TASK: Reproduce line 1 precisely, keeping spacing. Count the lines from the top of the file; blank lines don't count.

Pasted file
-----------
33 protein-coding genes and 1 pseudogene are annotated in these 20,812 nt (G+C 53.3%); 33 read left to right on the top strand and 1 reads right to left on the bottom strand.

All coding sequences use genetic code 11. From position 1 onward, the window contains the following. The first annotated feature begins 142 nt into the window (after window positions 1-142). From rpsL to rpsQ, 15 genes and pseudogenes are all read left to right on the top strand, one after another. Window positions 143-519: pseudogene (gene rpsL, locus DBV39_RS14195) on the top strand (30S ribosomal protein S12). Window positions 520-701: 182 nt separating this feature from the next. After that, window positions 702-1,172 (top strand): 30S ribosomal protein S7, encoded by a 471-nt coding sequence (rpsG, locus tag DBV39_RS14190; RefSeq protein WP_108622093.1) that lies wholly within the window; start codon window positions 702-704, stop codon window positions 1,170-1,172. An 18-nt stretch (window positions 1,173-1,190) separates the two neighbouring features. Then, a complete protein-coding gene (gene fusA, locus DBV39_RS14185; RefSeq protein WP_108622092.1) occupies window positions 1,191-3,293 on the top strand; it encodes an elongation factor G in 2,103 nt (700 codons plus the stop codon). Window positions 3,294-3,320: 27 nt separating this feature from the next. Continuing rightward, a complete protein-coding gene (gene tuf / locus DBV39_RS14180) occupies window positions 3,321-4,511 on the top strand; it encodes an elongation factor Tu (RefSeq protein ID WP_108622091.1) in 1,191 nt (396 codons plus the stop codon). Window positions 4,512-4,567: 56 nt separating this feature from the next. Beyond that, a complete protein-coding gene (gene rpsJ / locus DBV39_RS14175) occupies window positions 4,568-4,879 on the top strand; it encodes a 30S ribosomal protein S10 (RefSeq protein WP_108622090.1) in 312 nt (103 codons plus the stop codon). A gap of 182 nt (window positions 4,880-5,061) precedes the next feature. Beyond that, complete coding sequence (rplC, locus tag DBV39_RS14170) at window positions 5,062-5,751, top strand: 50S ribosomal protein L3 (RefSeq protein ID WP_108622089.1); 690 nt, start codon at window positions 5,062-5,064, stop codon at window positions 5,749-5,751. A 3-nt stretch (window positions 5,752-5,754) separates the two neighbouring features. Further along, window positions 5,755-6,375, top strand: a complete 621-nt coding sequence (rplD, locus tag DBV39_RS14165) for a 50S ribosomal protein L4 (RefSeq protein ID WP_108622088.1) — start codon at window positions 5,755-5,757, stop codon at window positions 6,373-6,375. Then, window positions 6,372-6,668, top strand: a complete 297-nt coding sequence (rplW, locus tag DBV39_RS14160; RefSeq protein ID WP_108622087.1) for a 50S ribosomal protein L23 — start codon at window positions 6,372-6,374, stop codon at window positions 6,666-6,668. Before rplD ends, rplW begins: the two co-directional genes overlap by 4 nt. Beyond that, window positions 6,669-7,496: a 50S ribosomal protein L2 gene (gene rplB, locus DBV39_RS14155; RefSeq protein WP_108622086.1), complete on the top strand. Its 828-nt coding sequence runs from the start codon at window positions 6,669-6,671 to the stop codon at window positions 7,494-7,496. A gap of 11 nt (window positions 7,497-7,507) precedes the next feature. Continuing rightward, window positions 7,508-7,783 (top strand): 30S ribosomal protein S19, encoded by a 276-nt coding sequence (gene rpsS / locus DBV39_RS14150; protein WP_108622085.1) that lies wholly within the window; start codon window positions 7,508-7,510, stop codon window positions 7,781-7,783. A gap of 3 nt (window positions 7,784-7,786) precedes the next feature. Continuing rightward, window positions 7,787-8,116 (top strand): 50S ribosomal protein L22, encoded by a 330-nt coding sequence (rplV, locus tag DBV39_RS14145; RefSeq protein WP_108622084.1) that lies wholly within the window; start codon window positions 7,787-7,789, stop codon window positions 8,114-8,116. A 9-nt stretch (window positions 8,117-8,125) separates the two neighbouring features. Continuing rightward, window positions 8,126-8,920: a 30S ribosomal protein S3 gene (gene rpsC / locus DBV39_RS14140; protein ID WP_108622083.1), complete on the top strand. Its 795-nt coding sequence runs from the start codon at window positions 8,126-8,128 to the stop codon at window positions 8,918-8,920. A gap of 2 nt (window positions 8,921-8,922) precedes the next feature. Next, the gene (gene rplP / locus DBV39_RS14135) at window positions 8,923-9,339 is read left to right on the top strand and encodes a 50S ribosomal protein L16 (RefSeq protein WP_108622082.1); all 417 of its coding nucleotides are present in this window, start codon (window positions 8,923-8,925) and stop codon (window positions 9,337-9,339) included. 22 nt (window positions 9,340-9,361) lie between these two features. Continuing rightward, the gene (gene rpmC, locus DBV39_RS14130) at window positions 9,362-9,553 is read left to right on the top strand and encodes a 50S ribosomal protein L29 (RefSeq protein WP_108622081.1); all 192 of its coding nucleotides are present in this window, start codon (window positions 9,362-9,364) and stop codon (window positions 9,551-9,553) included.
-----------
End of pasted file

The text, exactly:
33 protein-coding genes and 1 pseudogene are annotated in these 20,812 nt (G+C 53.3%); 33 read left to right on the top strand and 1 reads right to left on the bottom strand.